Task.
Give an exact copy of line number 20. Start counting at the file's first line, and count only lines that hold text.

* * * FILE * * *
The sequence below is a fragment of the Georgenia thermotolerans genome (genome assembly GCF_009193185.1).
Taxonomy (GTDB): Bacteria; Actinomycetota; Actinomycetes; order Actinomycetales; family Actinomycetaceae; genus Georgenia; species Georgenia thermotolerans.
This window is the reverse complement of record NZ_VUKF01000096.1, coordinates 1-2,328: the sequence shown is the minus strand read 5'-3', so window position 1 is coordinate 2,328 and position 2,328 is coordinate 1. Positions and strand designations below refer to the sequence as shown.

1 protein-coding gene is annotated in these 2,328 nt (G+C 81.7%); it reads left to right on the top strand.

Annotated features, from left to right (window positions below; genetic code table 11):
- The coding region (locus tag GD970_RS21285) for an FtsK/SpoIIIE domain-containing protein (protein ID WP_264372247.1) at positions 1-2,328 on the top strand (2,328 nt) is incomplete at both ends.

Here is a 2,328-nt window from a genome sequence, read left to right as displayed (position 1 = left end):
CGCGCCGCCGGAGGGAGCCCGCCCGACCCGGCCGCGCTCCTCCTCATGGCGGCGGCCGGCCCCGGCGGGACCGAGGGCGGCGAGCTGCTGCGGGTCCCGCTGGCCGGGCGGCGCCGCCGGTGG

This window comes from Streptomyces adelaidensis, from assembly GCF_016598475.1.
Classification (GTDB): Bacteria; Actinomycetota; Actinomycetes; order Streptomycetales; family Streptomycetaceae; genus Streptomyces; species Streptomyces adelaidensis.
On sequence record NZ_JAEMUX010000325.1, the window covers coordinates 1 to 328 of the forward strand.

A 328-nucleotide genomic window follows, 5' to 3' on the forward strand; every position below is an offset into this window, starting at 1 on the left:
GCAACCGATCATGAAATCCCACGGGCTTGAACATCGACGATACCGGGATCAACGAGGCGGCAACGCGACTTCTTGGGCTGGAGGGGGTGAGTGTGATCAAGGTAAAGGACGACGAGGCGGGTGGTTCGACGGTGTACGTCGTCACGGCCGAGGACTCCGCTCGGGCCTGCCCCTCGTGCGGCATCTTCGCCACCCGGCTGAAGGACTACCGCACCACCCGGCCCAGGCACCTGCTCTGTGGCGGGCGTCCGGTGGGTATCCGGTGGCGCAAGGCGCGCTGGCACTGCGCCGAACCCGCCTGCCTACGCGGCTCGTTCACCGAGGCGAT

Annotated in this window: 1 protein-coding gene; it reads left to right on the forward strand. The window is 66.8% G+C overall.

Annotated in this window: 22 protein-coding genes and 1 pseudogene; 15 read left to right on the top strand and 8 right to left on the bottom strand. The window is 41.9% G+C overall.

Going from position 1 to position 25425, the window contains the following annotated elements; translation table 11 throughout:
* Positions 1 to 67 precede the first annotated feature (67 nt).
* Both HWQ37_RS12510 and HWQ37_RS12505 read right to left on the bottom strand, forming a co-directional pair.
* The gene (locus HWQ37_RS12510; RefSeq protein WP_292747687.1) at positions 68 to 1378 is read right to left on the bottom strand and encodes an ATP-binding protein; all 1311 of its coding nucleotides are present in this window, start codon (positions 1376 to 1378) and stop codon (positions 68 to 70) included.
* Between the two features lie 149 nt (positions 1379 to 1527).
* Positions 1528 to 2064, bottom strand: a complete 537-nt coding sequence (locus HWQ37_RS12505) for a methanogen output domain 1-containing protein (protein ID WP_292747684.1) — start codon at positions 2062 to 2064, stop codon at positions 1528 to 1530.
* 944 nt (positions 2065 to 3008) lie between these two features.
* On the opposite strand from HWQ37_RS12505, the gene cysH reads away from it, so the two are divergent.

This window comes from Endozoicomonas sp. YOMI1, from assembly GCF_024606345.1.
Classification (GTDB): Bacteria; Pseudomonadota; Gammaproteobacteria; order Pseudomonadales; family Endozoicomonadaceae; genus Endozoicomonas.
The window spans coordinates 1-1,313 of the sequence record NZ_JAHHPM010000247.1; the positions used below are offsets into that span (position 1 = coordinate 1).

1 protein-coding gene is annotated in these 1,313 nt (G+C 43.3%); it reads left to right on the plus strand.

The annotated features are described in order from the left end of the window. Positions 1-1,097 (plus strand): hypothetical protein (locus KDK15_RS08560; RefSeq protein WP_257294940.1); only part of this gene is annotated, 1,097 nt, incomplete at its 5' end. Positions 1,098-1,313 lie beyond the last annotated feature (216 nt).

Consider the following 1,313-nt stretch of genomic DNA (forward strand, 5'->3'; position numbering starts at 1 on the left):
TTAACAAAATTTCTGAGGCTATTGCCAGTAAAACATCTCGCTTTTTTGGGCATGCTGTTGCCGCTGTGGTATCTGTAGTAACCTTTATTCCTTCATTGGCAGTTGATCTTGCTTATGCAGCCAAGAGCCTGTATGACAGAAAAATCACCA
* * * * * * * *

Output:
* Between the two features lie 149 nt (positions 1379 to 1527).